The slow pace of job creation is clearly the most serious political and economic problem in the country today. Although Democrats and the press continue to focus on Iraq, President Bush and congressional Republicans know that the sluggish economy is a far greater threat to their re-election than anything going on in the Middle East.
Unfortunately, there really is not much of anything Congress or the White House can do at this date that will significantly affect the economy before Election Day. Taxes have already been cut twice, government spending for defense and unemployment compensation is pumping money into the economy, and the Federal Reserve has dropped interest rates to historical lows. There simply isn't anything else that realistically can be done. And even if there were, given the time it takes for policy changes to impact on the economy, anything that was done today would likely not register until after the election.
Ironically, the biggest barrier to job growth is something economists normally applaud: high productivity. In the second quarter of this year, output per hour in the nonfarm business sector was up 6.8 percent. In 2002, productivity increased 5.4 percent. These numbers are twice or more than the historical trend.
When productivity is high, it means that producers are able to increase their output without having to hire more workers. Given the high overhead costs for hiring workers in today's economy, companies have been substituting computers and machines for people. This allows the remaining workers to be well paid, but reduces the demand for labor. People now worry that this trend will continue, and fewer and fewer workers will be required to produce what is needed, with the result that unemployment will stay high indefinitely.
This is not a new concern. Economists have been worrying about it for more than 200 years. Although it remains a theoretical problem that economists continue to wrestle with, experience shows that it is not a concern. Higher productivity, whether resulting from mechanization, automation or managerial improvements, has always led to more employment, not less.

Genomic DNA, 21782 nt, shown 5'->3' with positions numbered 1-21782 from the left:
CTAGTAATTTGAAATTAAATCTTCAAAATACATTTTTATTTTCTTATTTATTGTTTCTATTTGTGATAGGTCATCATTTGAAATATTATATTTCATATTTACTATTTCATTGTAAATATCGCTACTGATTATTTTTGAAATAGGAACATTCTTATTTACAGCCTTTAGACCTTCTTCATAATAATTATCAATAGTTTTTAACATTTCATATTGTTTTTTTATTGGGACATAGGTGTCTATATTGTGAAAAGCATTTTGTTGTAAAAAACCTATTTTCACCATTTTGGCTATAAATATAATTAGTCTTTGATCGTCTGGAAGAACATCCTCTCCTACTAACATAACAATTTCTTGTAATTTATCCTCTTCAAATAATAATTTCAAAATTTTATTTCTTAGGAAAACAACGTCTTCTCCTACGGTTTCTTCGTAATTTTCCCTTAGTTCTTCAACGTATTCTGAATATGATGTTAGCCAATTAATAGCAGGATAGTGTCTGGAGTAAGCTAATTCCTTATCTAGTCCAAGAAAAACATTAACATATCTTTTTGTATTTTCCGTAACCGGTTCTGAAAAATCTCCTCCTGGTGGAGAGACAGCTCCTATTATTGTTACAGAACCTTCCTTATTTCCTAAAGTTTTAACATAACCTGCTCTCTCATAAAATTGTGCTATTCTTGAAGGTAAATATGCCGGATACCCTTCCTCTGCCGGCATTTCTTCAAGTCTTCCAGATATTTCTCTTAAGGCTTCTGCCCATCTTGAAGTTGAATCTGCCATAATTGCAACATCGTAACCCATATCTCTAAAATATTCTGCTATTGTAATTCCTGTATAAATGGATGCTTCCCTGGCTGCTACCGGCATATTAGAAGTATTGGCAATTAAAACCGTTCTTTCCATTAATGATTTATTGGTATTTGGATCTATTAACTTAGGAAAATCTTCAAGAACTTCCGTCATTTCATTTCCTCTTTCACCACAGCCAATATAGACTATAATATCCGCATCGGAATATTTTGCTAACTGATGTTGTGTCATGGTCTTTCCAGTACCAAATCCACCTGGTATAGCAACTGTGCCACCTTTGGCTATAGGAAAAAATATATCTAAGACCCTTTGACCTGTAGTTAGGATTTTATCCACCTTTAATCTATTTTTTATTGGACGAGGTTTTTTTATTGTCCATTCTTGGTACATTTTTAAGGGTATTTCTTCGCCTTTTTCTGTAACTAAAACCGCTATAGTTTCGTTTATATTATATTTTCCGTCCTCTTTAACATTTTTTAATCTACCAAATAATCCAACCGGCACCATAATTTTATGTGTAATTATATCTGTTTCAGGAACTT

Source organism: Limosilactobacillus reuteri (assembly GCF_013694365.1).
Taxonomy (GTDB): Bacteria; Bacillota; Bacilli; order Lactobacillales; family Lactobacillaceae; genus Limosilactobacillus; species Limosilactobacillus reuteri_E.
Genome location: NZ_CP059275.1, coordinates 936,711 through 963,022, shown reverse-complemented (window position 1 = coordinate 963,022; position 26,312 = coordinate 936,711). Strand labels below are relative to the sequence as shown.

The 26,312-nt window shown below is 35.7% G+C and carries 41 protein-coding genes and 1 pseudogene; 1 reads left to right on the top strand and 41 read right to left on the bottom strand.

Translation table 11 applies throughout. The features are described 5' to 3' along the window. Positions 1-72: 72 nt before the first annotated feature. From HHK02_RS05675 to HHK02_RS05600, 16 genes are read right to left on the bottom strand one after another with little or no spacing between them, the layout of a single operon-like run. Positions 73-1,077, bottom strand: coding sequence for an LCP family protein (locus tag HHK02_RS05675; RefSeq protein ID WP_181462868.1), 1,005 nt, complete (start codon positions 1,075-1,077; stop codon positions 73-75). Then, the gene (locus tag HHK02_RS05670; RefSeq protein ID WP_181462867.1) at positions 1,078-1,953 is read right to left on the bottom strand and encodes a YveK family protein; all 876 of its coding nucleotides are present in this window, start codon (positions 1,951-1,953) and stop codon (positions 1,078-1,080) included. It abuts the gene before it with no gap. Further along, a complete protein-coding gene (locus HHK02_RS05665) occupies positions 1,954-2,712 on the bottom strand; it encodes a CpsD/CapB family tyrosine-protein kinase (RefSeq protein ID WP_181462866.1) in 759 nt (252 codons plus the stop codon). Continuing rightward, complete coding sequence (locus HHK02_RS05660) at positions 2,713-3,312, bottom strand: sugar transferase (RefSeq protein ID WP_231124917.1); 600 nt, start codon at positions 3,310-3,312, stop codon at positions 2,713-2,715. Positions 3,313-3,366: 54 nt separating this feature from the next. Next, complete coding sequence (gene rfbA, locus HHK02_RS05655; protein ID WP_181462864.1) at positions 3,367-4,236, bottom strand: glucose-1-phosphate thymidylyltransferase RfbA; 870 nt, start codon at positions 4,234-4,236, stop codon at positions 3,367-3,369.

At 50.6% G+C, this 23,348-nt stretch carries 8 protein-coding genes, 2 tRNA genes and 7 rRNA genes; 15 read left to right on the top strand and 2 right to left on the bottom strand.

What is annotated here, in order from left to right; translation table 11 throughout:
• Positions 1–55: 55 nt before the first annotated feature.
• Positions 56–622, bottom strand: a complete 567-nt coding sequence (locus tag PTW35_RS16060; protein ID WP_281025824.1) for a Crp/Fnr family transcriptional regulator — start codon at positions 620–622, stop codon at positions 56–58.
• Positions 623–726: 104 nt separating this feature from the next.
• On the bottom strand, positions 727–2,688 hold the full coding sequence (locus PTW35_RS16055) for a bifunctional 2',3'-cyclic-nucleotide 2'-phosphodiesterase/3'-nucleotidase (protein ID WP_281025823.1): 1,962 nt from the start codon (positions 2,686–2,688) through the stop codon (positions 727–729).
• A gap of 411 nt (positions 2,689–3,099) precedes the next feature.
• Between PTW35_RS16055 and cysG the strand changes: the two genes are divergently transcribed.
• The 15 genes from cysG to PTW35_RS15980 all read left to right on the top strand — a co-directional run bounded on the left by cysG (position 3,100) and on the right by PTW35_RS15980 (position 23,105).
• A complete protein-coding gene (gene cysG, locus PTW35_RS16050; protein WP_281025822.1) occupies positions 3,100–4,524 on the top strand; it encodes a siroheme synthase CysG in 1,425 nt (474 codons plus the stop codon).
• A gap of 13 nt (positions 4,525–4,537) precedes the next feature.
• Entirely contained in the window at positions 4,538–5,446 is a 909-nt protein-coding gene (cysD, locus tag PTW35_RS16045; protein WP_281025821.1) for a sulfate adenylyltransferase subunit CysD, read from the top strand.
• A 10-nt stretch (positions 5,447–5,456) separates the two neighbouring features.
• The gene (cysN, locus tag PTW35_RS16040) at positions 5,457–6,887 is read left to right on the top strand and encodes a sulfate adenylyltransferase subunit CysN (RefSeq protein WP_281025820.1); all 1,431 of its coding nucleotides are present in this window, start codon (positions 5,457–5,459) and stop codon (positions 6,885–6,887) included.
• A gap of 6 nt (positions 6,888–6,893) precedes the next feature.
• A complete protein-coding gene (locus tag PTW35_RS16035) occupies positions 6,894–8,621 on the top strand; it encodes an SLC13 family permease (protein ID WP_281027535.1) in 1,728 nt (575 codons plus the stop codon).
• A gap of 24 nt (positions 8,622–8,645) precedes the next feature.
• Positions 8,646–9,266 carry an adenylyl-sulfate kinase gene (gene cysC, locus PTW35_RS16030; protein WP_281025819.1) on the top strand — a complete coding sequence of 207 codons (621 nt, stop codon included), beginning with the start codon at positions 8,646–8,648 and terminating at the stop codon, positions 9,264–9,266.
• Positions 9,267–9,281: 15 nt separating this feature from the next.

Adam Smith was first to draw attention to the employment effects of productivity increases. In "The Wealth of Nations," he tells his famous story of the pin makers. Smith noted that pins were very expensive in those days and had to be manufactured by hand. So laborious was the process that one man could barely manufacture one pin per day working by himself.
But Smith observed that when a group of pin makers got together and divided their labor, they could greatly increase their output. Instead of one worker performing all the tasks -- drawing out the wire, cutting it, shaping it, sharpening it, etc. -- each worker concentrated on just a single task. Smith found that by specializing, a group of 10 pin makers were able to produce 48,000 pins per day, whereas they could produce just 10 the old way.
In the first instance, these 10 workers could probably satisfy all of England's pin needs by themselves, thus putting all the rest of the country's pin makers out of work. But with a 4,800-fold increase in productivity, the cost of pins fell dramatically. Instead of being available only to the wealthy, they became something everyone could use. This led to new uses for pins and an increase in demand for them. The second order effect, therefore, was to raise employment in pin manufacturing.
Over the years, many economists have looked at the impact of machinery and productivity on employment. Some, like David Ricardo and Karl Marx, were very pessimistic about the long-term effects. Others, like Nobel Prize winners John Hicks and Herbert Simon, are much more optimistic. Most economists probably believe that even if there is a long-term trend toward reducing employment due to automation, it can be offset by an expansionary fiscal policy.
In any case, there has never been any evidence in the data or historical experience to indicate that high productivity depresses job growth. In fact, job growth is strongly correlated with productivity growth. That is, increased productivity leads to higher production and increased employment opportunities, rather than the reverse.
The reason is that output-increasing innovations always lead to new possibilities. As historian Daniel Boorstin once put it, "People said the telephone would replace the mails, the radio would replace the telegraph, the TV would replace the radio. But what new technology does is discover unexpected roles for the old."
In the years since Boorstin made that comment, we have seen the rise of the Internet. Now, although I receive 100 or more emails per day, there has been no reduction in the amount of ordinary mail I get. I just get one on top of the other. In practice, the Internet has created far more jobs than it displaced. That same is true for other productivity-enhancing innovations, as well.
Bruce Bartlett is a former senior fellow with the National Center for Policy Analysis of Dallas, Texas. Bartlett is a prolific author, having published over 900 articles in national publications, and prominent magazines and published four books, including Reaganomics: Supply-Side Economics in Action.
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